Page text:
Tony Kelly, alliances director UK, Cap Gemini Ernst & Young

?If there is any rebirth in ERP it is because the big corporates have all successfully completed their ERP implementations and now the next wave of services associated with these, namely data warehousing, data mining and CRM are being rolled out, piggy backing on the information held in the core ERP systems. Naturally enough, all the big ERP players are now active in these new areas?why wouldn?t they be??

Adrian McNay, managing director, Symix UK

?Until recently there was an enormous amount of hype associated with e-business. The idea was get yourself e-enabled and your company will make loads of money. Now the mist is clearing. People realise that the Internet is just another channel, and behind it you still need the systems, the logistics and fulfilment systems to deliver on the promises you make online.?

Peter Robertshaw,marketing director, SAP UK

?The big guys of ERP will be the ones to survive, because they have the capacity to invest. The smaller vendors will either find a niche to hide in?and there are fewer and fewer niches left?or they will team up with other suppliers, causing still more integration problems.?

Caralyn Patterson, Internet platform manager, Oracle

?PeopleSoft gets really hung up on what is or is not being downloaded to the client. What matters is whether you are supporting thin client architecture end to end. We need to focus on the overall architecture, not the minutiae of tuning downloads. The aim is to bring a coherent overall view, so that an enterprise and its partners do not have 300 different definitions of ?customer?. Portal technology will be huge in delivering personalised views of all the information across all the applications as we go forward…?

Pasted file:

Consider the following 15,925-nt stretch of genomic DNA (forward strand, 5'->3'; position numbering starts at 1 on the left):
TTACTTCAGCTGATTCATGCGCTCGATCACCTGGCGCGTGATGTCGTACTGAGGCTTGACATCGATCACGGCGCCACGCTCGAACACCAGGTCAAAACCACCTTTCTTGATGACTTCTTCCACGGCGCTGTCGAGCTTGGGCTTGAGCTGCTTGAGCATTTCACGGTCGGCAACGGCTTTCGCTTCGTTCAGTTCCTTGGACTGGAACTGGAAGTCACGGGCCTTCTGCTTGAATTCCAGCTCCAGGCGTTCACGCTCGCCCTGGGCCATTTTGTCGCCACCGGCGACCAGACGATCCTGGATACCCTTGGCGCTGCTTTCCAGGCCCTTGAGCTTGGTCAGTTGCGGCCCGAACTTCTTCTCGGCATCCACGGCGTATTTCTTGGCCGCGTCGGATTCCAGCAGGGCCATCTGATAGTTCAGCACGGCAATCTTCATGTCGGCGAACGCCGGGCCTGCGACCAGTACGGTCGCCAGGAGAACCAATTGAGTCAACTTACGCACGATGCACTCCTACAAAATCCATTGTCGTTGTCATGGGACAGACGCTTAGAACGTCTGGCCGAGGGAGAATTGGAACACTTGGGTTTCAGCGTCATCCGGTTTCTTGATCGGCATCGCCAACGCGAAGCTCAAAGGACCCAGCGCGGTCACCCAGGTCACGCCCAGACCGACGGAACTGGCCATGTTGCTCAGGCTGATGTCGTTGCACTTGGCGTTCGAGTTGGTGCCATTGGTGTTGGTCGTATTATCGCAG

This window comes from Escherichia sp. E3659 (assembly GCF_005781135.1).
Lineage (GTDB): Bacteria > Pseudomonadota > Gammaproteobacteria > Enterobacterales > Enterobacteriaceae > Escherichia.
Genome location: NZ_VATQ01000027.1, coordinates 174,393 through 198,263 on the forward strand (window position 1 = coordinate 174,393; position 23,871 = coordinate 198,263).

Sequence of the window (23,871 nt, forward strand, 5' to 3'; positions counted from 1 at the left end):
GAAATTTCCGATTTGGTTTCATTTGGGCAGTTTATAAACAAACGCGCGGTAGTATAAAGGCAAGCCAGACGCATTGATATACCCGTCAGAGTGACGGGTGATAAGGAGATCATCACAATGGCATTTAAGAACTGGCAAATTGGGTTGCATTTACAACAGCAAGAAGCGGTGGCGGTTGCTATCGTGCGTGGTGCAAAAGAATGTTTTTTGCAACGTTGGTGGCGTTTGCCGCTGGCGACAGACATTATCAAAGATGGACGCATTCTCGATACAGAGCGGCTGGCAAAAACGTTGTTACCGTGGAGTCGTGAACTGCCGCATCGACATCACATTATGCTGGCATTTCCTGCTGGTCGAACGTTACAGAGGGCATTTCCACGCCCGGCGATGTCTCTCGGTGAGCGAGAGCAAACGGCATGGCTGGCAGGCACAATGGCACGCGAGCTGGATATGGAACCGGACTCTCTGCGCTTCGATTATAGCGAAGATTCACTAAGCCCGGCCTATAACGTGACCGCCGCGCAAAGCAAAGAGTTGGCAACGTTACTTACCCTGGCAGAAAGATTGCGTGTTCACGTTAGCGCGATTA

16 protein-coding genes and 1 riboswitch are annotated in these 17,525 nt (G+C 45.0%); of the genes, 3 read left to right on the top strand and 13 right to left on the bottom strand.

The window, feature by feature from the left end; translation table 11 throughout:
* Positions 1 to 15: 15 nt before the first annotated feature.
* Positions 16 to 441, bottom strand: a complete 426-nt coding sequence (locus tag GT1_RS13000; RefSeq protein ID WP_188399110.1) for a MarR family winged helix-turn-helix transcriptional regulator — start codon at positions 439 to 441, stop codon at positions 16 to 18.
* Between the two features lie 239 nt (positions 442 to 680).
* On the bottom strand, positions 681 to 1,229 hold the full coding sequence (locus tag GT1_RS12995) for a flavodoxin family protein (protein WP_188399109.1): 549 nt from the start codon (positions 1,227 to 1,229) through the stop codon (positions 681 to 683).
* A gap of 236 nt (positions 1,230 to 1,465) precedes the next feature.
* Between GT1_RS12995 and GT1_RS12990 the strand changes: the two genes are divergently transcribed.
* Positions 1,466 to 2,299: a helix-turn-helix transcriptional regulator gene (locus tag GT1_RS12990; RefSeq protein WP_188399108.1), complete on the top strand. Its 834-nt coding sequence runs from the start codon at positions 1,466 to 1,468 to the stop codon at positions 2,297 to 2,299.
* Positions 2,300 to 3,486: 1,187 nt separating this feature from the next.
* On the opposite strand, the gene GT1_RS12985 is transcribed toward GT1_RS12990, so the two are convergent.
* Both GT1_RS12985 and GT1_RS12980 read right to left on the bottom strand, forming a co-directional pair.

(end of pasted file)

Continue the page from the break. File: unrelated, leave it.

Anthony Harrington is a freelance journalistThe R&D bite has been hard for the company but, as McNay observes, ?You?ve got to question the viability over the next 12 months of any player in the second tier who does not make a similar investment in ?next wave? applications.? Symix, he says, is determined to shed its ERP label. ?The market now demands that you show an ability to supply across the whole digital supply chain,? he says.Colin Addison, e-business marketing manager at Oracle, reckons that one thing all the ERP vendors have going for them as they move to extended enterprise e-services, is the integration card. Transforming a business to be an e-business has a wide impact on a large number of issues. For everything to work well, and for the business to be able to fulfil its promises, everything relies on integration, he says. Products have to be web enabled but all elements of the solution have to work well together at the deepest level. If they don?t, the inevitable result is inefficiency and breakdowns somewhere in the chain between the customer?s expectations of deliver and the realities of the fulfilment process.?There are now plenty of reports to prove that the best of breed solution is no longer appropriate for most companies. Stand alone tactical package solutions are failing, and they are failing precisely because of the costs associated with building and maintaining integration links between the stand alone systems and the company?s core business processes,? he argues.Instead of going for whatever marginal benefits a stand alone solution may seem to possess over a module in a fully integrated offering, companies are realising that they need to focus on their medium term goals. ?They need to ask: what are my aspirations in terms of connected business practices? What technology deployment will get me there?? he says. Chasing ?nice to have? features in point solution products is the high road to an integration nightmare in the medium term.PeopleSoft?s McGill agrees but still stresses the importance to a new age ERP vendor of well behaved, open systems that are capable of playing nicely with other people?s products. Open standards and open APIs are the name of the game in the present environment, he suggests. Deep integration is a winning message, but there are still loads of new point solutions appearing out there, and it is not exactly a wise strategy to try to shut corporates out from buying what they please, he claims.Moreover, in a supply chain context, where participants all have different IT investment histories, no one package or application can dominate, so the ability to move data to and accept it from any system is critical.The key according to McGill, lies in vendors rewriting their core ERP modules and developing their new modules using ?new wave? technologies like XML, for data interchange, and what PeopleSoft calls a zero client approach for data access. Zero client means no downloads of applets to the client in order to web enable the applications suite. Everything happens on the server. This means that users then have a free choice of what access technologies they use, be it a PC, a WAP mobile phone, a PDA with a GSM card or whatever.PeopleSoft?s argument is that they are the first ERP vendor to come out with a true zero client technology, and that this will give them a cracking head start in the new, collaborative commerce marketplace. ?We?ve rewritten 108 applications and launched 59 new applications, all as pure Internet applications, all based on XML and HTML. We?ve completely moved away from two-tier client server architecture. It cost us half a billion dollars to do, representing some 27% of our turnover going on R&D for this project. It involves 14,800 re-architected panels that were client server panels and are now pure HTML panels,? he says. By contrast, McGill claims that Oracle?s e-suite relies on Java applet downloads to make the browser work (which he suggests is the wrong way to go in a world of ultra thin access devices like mobile phones). He argues that both SAP and Oracle are going to find that they are going to have to move to a zero client technology, and that both are going to struggle?the implication being that PeopleSoft has a grand window of opportunity for the next 12 months to two years to make hay at its rivals? expense.However, in the judgement of Nigel Wood, research director, enterprise and supply chain management at Gartner, PeopleSoft and Oracle have both dramatically underestimated the way their major rival, SAP, has responded to the new, collaborative commerce model. Part of the reason for this failure to adequately appraise SAP?s present strength, he suggests, is that SAP has made a right pig?s ear of marketing mySAP.com, its key e-collaboration vehicle.Goaded by criticism, SAP is now hurrying to put this right. However, a good deal of damage, in terms of market fear, uncertainty and doubt, and misunderstanding has already been done.?You need to understand some pre-history to know why SAP made such a botch of marketing mySAP.com. Basically it announced the product a Sapphire too early (?Sapphires? being SAP?s annual US and European user conferences). It did this because it had to react to Oracle?s announcement of Oracle 11i in 1999,? he says. When Oracle announced its web-enabled ERP suite, Oracle 11i, it stole a lead in the market. Oracle?s timing was exactly right in that businesses wanted to hear about software that would enable them to work collaboratively with partners in tightly integrated supply chains, collaborative markets and so on.?The result was that Oracle won mind share fast. SAP had to respond or risk some serious defections among its blue chip base. Accordingly, it elected to share its plans on mySAP.com, at its European Sapphire in May 1999, even though it did not have a product to show until the US Sapphire in September that year.When SAP did finally start showing mySAP.com, however, it still failed to orchestrate a coherent view of what is actually a rather complex product. Woods points out that the view people got of mySAP.com depended pretty much on which SAP spokesperson they talked to, and what that spokesperson?s key interests were. The absence of a coherent, consistent marketing message generated the impression that SAP itself was confused about what mySAP.com was supposed to be about.In fact, as SAP marketing director Robertshaw points out, mySAP.com is actually a combination of four elements. Before we develop those, it is perhaps important to allow Robertshaw to make the point that mySAP.com is a ?zero client? in the PeopleSoft sense of the term, since the mySAP.com server generates dynamic HTML for browser based applications, with zero downloading of applets to the browser.The four elements, according to Robertshaw, are: first, the standard SAP applications set, accessed via the Workplace server; second, a template and roles based personalisation for everyone accessing the applications suite; third, an extension into communal marketplaces, and the fourth element comprises alternative delivery channels, including application hosting.While this explanation is not exactly intuitively obvious to a non-mySAP.com user, the key elements to take from it are the roles-based approach and the extensions into collaborative e-business. As Robertshaw puts it, SAP is now focused on three primary marketing messages, as far as mySAP.com is concerned. ?Collaborate?, ?integrate? and ?liberate? are its slogans?the last point meaning that client organisations are now free to choose whatever delivery channel they please, from mobile devices or an ASP rental model, to the traditional centralised server approach.What all this adds up to, according to Gartner?s Woods, is that SAP is extremely likely to continue to dominate the new age collaborative ?e-whatever? market, just as it dominated the ERP space in the ?90s. However, all the mainstream ERP vendors, he suggests, have a chance of doing very well out of the next wave of e-enablement, since at bottom, collaborative commerce needs core ERP to deliver on its promises. ?ERPs, re-fashioned to deal with the extended, collaborative enterprise concept, are the foundations upon which the new markets will work,? he says. The integration message is even more important in the extended enterprise model since there you really cannot afford to have clumsy manual processes intruding and introducing that element of human fallibility that we all know so well. If this is true, best of breed vendors will need to snuggle up ever more closely to the dominant ERP vendors if they want to have a long- term future. Anthony Harrington is a freelance journalist